Policy Archive

EARLY Act Brings Young Breast Cancer to Forefront

Hereditary Cancer Awareness

The Breast Cancer Education and Awareness Requires Learning Young Act of 2009 (EARLY Act), HR 1740, was introduced by Representative Wasserman Schultz (D-FL), a breast cancer survivor who carries a BRCA2 mutation. FORCE participated in a coalition of groups providing guidance on the proposed legislation.

EARLY Act logoPassed as part of the Patient Protection and Affordable Care Act in March 2010, the EARLY Act authorized a nationwide awareness and support campaign for women age 45 and under, including high-risk women, breast cancer survivors, and their doctors. The law also includes broad-reaching public and healthcare professional education campaigns, prevention research, and additional support for young women diagnosed with breast cancer. Initially funded for five years, the EARLY Act Reauthorization of 2014 was passed on December 28, 2014.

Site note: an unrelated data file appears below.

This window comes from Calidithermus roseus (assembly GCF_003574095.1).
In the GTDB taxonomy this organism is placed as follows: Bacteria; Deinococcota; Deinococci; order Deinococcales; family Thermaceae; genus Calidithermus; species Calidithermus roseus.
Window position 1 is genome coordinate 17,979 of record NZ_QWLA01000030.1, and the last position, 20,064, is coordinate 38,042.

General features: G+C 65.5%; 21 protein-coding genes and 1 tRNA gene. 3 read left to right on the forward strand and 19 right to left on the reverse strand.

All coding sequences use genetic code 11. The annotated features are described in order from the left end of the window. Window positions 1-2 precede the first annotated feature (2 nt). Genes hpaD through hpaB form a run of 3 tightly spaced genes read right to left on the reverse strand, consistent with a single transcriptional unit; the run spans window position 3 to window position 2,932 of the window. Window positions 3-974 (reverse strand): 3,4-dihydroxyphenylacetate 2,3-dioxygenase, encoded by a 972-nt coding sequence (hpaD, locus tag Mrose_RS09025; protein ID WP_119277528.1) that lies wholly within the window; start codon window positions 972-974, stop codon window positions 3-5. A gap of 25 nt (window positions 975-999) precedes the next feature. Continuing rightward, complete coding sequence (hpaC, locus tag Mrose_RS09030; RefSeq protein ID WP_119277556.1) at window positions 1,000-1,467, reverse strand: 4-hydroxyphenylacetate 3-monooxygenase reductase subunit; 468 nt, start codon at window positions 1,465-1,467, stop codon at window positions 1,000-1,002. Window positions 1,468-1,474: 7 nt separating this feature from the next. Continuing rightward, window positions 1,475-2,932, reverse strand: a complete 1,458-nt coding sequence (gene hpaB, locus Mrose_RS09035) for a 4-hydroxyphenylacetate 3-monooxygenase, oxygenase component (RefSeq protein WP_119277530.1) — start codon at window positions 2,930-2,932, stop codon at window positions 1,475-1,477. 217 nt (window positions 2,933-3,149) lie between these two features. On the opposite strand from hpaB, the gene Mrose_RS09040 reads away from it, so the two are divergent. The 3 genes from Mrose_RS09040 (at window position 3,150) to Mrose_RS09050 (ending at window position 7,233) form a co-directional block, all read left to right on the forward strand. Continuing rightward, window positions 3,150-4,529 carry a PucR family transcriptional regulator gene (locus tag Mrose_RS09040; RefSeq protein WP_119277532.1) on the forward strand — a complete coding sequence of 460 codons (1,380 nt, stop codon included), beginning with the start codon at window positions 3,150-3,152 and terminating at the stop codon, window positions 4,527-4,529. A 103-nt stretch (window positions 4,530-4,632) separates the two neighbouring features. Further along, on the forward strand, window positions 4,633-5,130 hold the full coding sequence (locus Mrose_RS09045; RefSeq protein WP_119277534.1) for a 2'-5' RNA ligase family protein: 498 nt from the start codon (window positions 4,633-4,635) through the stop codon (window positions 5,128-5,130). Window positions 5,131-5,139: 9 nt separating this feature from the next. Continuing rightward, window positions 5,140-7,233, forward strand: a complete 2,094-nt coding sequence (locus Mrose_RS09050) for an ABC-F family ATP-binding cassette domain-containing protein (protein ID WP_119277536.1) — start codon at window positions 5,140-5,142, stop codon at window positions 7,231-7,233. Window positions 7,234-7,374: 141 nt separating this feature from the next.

Since that time, the initiative has brought about a number of programs including the CDC's Bring Your Brave Campaign and Program Support for Survivor Organizations—including the FORCE XRAY Program, among other activities.

Take Action Now 2021 Priorities Advocacy Archive Public Policy Initiatives

News Briefs

3/31/2021 - Expressed support for legislation (S.5355/A.2151) that would establish genetic counseling as a licensed profession in the state of New York.

3/16/2021 - Signed on in support of the Medicare Multi-Cancer Early Detection Screening Coverage Act of 2021 (H.R. 1946), which will give CMS authority to cover blood-based multi-cancer early detection tests and future test methods (like urine or hair tests), once approved by the FDA.

2/17/2021 - In a letter to President Biden, underscored the urgency of prioritizing access to the COVID-19 vaccine for patients with active cancer and survivors of cancer.

2/4/2021 - Joined a group of 75 orgs in a letter to HHS expressing concern that new Medicare Payment Modernization models proposed by the prior administration could jeopardize access to medically necessary prescription drugs and harm patients with serious illnesses.

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